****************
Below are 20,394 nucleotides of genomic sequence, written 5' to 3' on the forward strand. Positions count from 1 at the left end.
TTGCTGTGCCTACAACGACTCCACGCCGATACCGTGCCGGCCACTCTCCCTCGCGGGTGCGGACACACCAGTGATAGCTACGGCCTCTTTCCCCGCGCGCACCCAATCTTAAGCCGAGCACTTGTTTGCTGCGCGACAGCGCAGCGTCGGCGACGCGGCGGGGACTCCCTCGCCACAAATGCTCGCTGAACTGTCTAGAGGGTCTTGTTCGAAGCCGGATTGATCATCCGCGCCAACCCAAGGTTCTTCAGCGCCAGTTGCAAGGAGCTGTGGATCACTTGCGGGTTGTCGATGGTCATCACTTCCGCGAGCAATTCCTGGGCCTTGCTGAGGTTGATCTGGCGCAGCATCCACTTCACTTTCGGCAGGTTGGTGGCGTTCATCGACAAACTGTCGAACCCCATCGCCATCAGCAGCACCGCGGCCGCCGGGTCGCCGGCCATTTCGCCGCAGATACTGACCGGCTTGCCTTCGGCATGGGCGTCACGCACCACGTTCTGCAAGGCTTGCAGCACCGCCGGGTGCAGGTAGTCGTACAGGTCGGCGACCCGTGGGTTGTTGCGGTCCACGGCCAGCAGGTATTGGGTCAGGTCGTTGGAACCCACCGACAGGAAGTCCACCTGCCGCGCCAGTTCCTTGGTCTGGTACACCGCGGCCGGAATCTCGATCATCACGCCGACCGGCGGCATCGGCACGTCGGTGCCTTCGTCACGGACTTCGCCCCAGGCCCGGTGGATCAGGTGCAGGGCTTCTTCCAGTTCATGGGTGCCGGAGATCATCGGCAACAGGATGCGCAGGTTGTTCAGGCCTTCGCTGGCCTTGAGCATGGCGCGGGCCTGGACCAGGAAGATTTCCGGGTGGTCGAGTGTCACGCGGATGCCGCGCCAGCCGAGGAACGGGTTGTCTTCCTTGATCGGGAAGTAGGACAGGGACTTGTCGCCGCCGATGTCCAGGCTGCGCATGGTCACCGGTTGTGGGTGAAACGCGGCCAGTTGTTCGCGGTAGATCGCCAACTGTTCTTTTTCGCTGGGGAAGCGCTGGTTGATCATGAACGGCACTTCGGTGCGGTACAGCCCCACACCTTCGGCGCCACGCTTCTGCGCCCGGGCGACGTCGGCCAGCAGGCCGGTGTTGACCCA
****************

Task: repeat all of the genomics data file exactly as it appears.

Below are 20,394 nucleotides of genomic sequence, written 5' to 3' on the forward strand. Positions count from 1 at the left end.
TTGCTGTGCCTACAACGACTCCACGCCGATACCGTGCCGGCCACTCTCCCTCGCGGGTGCGGACACACCAGTGATAGCTACGGCCTCTTTCCCCGCGCGCACCCAATCTTAAGCCGAGCACTTGTTTGCTGCGCGACAGCGCAGCGTCGGCGACGCGGCGGGGACTCCCTCGCCACAAATGCTCGCTGAACTGTCTAGAGGGTCTTGTTCGAAGCCGGATTGATCATCCGCGCCAACCCAAGGTTCTTCAGCGCCAGTTGCAAGGAGCTGTGGATCACTTGCGGGTTGTCGATGGTCATCACTTCCGCGAGCAATTCCTGGGCCTTGCTGAGGTTGATCTGGCGCAGCATCCACTTCACTTTCGGCAGGTTGGTGGCGTTCATCGACAAACTGTCGAACCCCATCGCCATCAGCAGCACCGCGGCCGCCGGGTCGCCGGCCATTTCGCCGCAGATACTGACCGGCTTGCCTTCGGCATGGGCGTCACGCACCACGTTCTGCAAGGCTTGCAGCACCGCCGGGTGCAGGTAGTCGTACAGGTCGGCGACCCGTGGGTTGTTGCGGTCCACGGCCAGCAGGTATTGGGTCAGGTCGTTGGAACCCACCGACAGGAAGTCCACCTGCCGCGCCAGTTCCTTGGTCTGGTACACCGCGGCCGGAATCTCGATCATCACGCCGACCGGCGGCATCGGCACGTCGGTGCCTTCGTCACGGACTTCGCCCCAGGCCCGGTGGATCAGGTGCAGGGCTTCTTCCAGTTCATGGGTGCCGGAGATCATCGGCAACAGGATGCGCAGGTTGTTCAGGCCTTCGCTGGCCTTGAGCATGGCGCGGGCCTGGACCAGGAAGATTTCCGGGTGGTCGAGTGTCACGCGGATGCCGCGCCAGCCGAGGAACGGGTTGTCTTCCTTGATCGGGAAGTAGGACAGGGACTTGTCGCCGCCGATGTCCAGGCTGCGCATGGTCACCGGTTGTGGGTGAAACGCGGCCAGTTGTTCGCGGTAGATCGCCAACTGTTCTTTTTCGCTGGGGAAGCGCTGGTTGATCATGAACGGCACTTCGGTGCGGTACAGCCCCACACCTTCGGCGCCACGCTTCTGCGCCCGGGCGACGTCGGCCAGCAGGCCGGTGTTGACCCA